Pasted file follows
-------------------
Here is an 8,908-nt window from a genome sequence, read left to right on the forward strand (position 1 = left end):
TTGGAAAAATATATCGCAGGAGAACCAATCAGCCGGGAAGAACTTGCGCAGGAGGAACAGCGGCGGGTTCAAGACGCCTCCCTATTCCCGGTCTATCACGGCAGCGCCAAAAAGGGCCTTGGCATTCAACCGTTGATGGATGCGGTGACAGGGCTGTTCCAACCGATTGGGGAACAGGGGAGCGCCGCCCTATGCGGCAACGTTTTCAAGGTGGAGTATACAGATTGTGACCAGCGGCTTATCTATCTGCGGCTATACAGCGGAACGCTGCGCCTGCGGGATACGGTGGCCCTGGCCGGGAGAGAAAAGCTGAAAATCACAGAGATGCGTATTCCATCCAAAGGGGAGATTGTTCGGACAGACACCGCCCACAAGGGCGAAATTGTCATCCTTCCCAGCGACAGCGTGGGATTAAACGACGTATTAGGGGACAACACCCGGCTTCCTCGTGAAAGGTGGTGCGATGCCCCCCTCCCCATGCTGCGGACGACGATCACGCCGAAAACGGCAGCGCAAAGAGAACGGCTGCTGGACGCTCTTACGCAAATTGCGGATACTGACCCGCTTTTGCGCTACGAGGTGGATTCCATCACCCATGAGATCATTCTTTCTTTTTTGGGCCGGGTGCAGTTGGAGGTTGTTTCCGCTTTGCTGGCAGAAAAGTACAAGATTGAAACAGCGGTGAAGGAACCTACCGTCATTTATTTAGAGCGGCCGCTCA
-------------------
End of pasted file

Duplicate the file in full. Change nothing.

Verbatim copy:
Here is an 8,908-nt window from a genome sequence, read left to right on the forward strand (position 1 = left end):
TTGGAAAAATATATCGCAGGAGAACCAATCAGCCGGGAAGAACTTGCGCAGGAGGAACAGCGGCGGGTTCAAGACGCCTCCCTATTCCCGGTCTATCACGGCAGCGCCAAAAAGGGCCTTGGCATTCAACCGTTGATGGATGCGGTGACAGGGCTGTTCCAACCGATTGGGGAACAGGGGAGCGCCGCCCTATGCGGCAACGTTTTCAAGGTGGAGTATACAGATTGTGACCAGCGGCTTATCTATCTGCGGCTATACAGCGGAACGCTGCGCCTGCGGGATACGGTGGCCCTGGCCGGGAGAGAAAAGCTGAAAATCACAGAGATGCGTATTCCATCCAAAGGGGAGATTGTTCGGACAGACACCGCCCACAAGGGCGAAATTGTCATCCTTCCCAGCGACAGCGTGGGATTAAACGACGTATTAGGGGACAACACCCGGCTTCCTCGTGAAAGGTGGTGCGATGCCCCCCTCCCCATGCTGCGGACGACGATCACGCCGAAAACGGCAGCGCAAAGAGAACGGCTGCTGGACGCTCTTACGCAAATTGCGGATACTGACCCGCTTTTGCGCTACGAGGTGGATTCCATCACCCATGAGATCATTCTTTCTTTTTTGGGCCGGGTGCAGTTGGAGGTTGTTTCCGCTTTGCTGGCAGAAAAGTACAAGATTGAAACAGCGGTGAAGGAACCTACCGTCATTTATTTAGAGCGGCCGCTCA